One of the many elements that makes the CFL unique is the league's import ratio, which requires teams to have a 42-man game-day roster of 20 non-imports, 19 imports and three quarterbacks (whose nationality doesn't count). "Non-imports" are essentially Canadians (see * at bottom), and while that's led some to accuse the CFL of being a quota-driven "minor league," recent years have seen a tremendous surge in the quality of Canadian talent, leading to more high-school athletes going on to top-level programs in the NCAA and CIS, playing the expansion of CFL combines, the addition of an extra round to the CFL draft and the creation of extra practice-roster spots specifically to develop Canadian players. Beyond the numbers, though, there are more and more Canadians who are amongst the biggest stars and the most exciting players to watch in the CFL. In honour of Canada Day, here are five non-import players fans should keep an eye on this season:
—Jon Cornish, running back, Calgary Stampeders: Cornish was named 55-Yard Line's top Canadian this week, and deservedly so. He terrorized the ineffectual B.C. Lions Friday night for 172 rushing yards (on 24 carries) and added another 20 receiving yards, and then donated $2,000 to Calgary flood relief efforts afterwards. It's about more than just one week for Cornish, though: he led the entire league in rushing yards last year with 1,457 (an average of 5.6 yards per carry), was a key part of the Stampeders' run to the Grey Cup and was named the West Division's most outstanding player (he lost the league-wide award to Chad Owens). Cornish, who starred in the Big 12 with the Kansas Jayhawks, has turned into one of the CFL's most feared running backs, and he seems all set for another dominant season.
—Andrew Harris, running back, B.C. Lions: Harris hasn't received quite the hype of Cornish so far, but he's just as deserving. He's the only other Canadian starting at tailback right now, an extremely rare situation given how non-imports haven't usually been used there, and one that says a lot about the talent of both him and Cornish. Harris ran for 1,112 yards last year (with a 5.9 yards per carry average) and added 718 yards on 95 receptions, leading the league with 1,830 yards from scrimmage. He got off to a slow start Friday, collecting just 20 rushing yards (on five attempts) and 20 receiving yards (on three catches), but should still be a player to watch this year.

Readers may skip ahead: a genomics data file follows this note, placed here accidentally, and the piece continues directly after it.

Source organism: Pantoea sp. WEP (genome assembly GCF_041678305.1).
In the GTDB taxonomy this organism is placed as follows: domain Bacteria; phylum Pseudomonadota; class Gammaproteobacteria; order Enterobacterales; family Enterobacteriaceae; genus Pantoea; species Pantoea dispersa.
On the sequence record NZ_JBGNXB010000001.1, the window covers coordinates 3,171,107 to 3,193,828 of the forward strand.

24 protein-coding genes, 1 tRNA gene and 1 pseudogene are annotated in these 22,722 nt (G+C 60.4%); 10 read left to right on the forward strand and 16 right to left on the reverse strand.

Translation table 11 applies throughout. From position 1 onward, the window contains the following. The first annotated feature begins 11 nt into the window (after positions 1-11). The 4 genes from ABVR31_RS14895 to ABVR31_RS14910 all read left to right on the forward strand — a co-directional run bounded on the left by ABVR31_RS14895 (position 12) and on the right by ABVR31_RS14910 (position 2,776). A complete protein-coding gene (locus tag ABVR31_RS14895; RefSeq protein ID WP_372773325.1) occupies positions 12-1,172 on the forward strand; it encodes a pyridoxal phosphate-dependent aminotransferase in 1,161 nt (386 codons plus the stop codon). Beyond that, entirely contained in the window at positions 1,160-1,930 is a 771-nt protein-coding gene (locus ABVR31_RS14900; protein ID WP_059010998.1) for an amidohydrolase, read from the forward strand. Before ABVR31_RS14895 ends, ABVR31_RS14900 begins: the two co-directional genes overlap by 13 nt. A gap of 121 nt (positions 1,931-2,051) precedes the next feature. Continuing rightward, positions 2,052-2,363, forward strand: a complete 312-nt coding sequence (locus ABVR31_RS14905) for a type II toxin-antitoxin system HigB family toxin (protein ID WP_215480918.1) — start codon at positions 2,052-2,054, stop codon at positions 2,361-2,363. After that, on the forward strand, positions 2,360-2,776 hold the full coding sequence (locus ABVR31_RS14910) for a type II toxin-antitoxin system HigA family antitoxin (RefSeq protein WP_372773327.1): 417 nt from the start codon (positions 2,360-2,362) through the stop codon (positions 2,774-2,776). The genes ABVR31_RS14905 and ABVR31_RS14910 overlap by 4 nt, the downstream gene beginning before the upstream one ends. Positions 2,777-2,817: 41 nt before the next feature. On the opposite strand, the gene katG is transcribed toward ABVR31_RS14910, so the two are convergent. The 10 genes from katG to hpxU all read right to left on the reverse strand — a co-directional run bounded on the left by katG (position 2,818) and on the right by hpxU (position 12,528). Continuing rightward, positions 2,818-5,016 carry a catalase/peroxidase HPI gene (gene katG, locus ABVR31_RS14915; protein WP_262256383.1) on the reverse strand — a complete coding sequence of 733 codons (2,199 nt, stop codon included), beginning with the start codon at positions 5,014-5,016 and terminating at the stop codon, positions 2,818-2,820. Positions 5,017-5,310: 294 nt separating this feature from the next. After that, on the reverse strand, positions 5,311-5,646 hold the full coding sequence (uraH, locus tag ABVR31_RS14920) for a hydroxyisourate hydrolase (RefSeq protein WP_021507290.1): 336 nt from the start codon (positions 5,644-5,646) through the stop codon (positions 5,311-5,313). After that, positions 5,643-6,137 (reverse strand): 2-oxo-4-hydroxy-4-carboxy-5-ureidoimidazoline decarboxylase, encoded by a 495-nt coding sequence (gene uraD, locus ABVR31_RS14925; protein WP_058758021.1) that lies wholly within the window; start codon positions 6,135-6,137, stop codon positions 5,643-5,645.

—Ricky Foley, defensive end, Saskatchewan Roughriders: A prized offseason acquisitionby Saskatchewan, Foley has been a top defensive end for years. He was named the CFL's top Canadian in 2009 after a 12-sack season with B.C., went to the NFL's New York Jets briefly and controversially went to Toronto instead of returning to the Lions, but shone there. He was named the Grey Cup's top Canadian last November thanks to his crucial role in the Argos' win over Calgary, and was selected as our top defensive player in that game as well. We'll see how well he fits in with the Roughriders and how much he has left at age 31.
—Andy Fantuz, slotback, Hamilton Tiger-Cats: Fantuz also deserves credit for being a rare Canadian to lead the league in something, as he topped the CFL with 1,380 receiving yards in 2010. He spent much of 2011 in the NFL, trying to make the Chicago Bears, but has been effective since his return, collecting 175 yards on just 13 receptions with Saskatchewan in 2011, leading Hamilton with 971 receiving yards last year on 75 catches and getting off to a great start this year, picking up 155 passing yards on 10 catches in the Tiger-Cats' loss to Toronto Friday.
—Shea Emry, linebacker, Montreal Alouettes: Emry has become one of the best middle linebackers in the league, a role it's unusual to see Canadians in. He's battled concussions and depression, but has been an effective player despite that and has been the heart of the Alouettes' defence. Last year, he recorded 87 tackles and seven sacks plus an interception, a remarkable performance. He'll be a key figure to watch this year.
There are still issues worth discussing around Canadians in the CFL, including the current rules' lack of consideration for Canadian quarterbacks, but this is a league that has a tremendous amount of non-import talent, both on the field and in executive positions. That should be celebrated at all times, but especially on Canada Day. There may not be a CFL game this Canada Day, but this league's still an important part of this country, and players from this country are becoming a more important part of it all the time. Players like Cornish, Harris, Foley, Fantuz and Emry are just a few of the Canadian stars shining on the CFL stage.
*There are some loopholes by which players who grew up in Canada (like the legendary Ben Cahoon) or received football training outside the U.S. (like Aussie punter Josh Bartel) can be counted as non-imports. The rule's that way for a reason. It's thanks to Bora Laskin, the dean of law at Osgoode Hall in Toronto who later became a famed Canadian Supreme Court judge. Import ratios had existed in various forms since 1936 (following Winnipeg's Grey Cup triumph with eight imports in 1935), but in 1965, the Ontario Human Rights Commission ruled that the CFL couldn't discriminate based on citizenship. That led the CFL to turn to Laskin, and he found a loophole: if the judgement of import or non-import was based on where a player received his football training rather than his passport, it held up under the law (and it also prevented American players from getting Canadian passports just to become more valuable). That's why the rule still refers to imports and non-imports.